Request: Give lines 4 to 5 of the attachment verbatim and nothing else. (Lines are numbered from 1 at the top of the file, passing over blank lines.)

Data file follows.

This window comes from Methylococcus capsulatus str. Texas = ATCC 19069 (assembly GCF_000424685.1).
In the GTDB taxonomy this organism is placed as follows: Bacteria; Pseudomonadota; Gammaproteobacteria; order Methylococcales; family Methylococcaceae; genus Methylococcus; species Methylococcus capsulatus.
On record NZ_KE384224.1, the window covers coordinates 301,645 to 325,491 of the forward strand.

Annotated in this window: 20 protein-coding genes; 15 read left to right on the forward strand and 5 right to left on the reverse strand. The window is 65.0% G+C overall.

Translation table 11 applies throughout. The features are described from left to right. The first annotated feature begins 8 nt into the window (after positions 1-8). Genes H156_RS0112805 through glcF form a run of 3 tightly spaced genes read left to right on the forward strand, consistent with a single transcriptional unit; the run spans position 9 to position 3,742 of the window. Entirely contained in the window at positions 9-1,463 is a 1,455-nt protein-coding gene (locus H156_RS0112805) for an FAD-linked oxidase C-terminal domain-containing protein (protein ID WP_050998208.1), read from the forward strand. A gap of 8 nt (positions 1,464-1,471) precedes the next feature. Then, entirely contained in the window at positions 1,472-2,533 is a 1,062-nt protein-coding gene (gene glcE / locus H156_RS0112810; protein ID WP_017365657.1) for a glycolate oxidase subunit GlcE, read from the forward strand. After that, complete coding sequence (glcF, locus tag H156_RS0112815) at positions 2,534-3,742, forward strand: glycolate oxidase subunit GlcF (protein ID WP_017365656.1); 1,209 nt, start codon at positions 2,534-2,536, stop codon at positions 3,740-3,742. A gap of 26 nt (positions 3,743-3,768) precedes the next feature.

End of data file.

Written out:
Annotated in this window: 20 protein-coding genes; 15 read left to right on the forward strand and 5 right to left on the reverse strand. The window is 65.0% G+C overall.

Translation table 11 applies throughout. The features are described from left to right. The first annotated feature begins 8 nt into the window (after positions 1-8). Genes H156_RS0112805 through glcF form a run of 3 tightly spaced genes read left to right on the forward strand, consistent with a single transcriptional unit; the run spans position 9 to position 3,742 of the window. Entirely contained in the window at positions 9-1,463 is a 1,455-nt protein-coding gene (locus H156_RS0112805) for an FAD-linked oxidase C-terminal domain-containing protein (protein ID WP_050998208.1), read from the forward strand. A gap of 8 nt (positions 1,464-1,471) precedes the next feature. Then, entirely contained in the window at positions 1,472-2,533 is a 1,062-nt protein-coding gene (gene glcE / locus H156_RS0112810; protein ID WP_017365657.1) for a glycolate oxidase subunit GlcE, read from the forward strand. After that, complete coding sequence (glcF, locus tag H156_RS0112815) at positions 2,534-3,742, forward strand: glycolate oxidase subunit GlcF (protein ID WP_017365656.1); 1,209 nt, start codon at positions 2,534-2,536, stop codon at positions 3,740-3,742. A gap of 26 nt (positions 3,743-3,768) precedes the next feature.